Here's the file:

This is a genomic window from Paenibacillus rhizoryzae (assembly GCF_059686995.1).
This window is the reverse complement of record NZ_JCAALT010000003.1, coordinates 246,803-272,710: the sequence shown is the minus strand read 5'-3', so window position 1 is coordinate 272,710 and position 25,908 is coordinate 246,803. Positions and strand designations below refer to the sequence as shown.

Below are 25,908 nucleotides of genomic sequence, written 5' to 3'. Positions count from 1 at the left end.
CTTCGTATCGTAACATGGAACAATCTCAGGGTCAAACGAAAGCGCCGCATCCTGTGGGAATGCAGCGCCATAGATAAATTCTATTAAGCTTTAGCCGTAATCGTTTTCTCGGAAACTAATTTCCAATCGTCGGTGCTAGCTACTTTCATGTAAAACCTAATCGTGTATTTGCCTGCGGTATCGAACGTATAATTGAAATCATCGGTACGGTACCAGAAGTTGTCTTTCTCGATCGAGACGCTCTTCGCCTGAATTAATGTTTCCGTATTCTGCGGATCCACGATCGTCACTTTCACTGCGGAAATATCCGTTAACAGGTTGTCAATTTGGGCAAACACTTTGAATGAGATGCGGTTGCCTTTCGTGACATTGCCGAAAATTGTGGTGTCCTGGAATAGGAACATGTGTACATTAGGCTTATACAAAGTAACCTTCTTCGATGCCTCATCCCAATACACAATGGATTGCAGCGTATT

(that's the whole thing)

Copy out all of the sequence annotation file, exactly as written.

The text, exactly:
This is a genomic window from Paenibacillus rhizoryzae (assembly GCF_059686995.1).
This window is the reverse complement of record NZ_JCAALT010000003.1, coordinates 246,803-272,710: the sequence shown is the minus strand read 5'-3', so window position 1 is coordinate 272,710 and position 25,908 is coordinate 246,803. Positions and strand designations below refer to the sequence as shown.

Below are 25,908 nucleotides of genomic sequence, written 5' to 3'. Positions count from 1 at the left end.
CTTCGTATCGTAACATGGAACAATCTCAGGGTCAAACGAAAGCGCCGCATCCTGTGGGAATGCAGCGCCATAGATAAATTCTATTAAGCTTTAGCCGTAATCGTTTTCTCGGAAACTAATTTCCAATCGTCGGTGCTAGCTACTTTCATGTAAAACCTAATCGTGTATTTGCCTGCGGTATCGAACGTATAATTGAAATCATCGGTACGGTACCAGAAGTTGTCTTTCTCGATCGAGACGCTCTTCGCCTGAATTAATGTTTCCGTATTCTGCGGATCCACGATCGTCACTTTCACTGCGGAAATATCCGTTAACAGGTTGTCAATTTGGGCAAACACTTTGAATGAGATGCGGTTGCCTTTCGTGACATTGCCGAAAATTGTGGTGTCCTGGAATAGGAACATGTGTACATTAGGCTTATACAAAGTAACCTTCTTCGATGCCTCATCCCAATACACAATGGATTGCAGCGTATT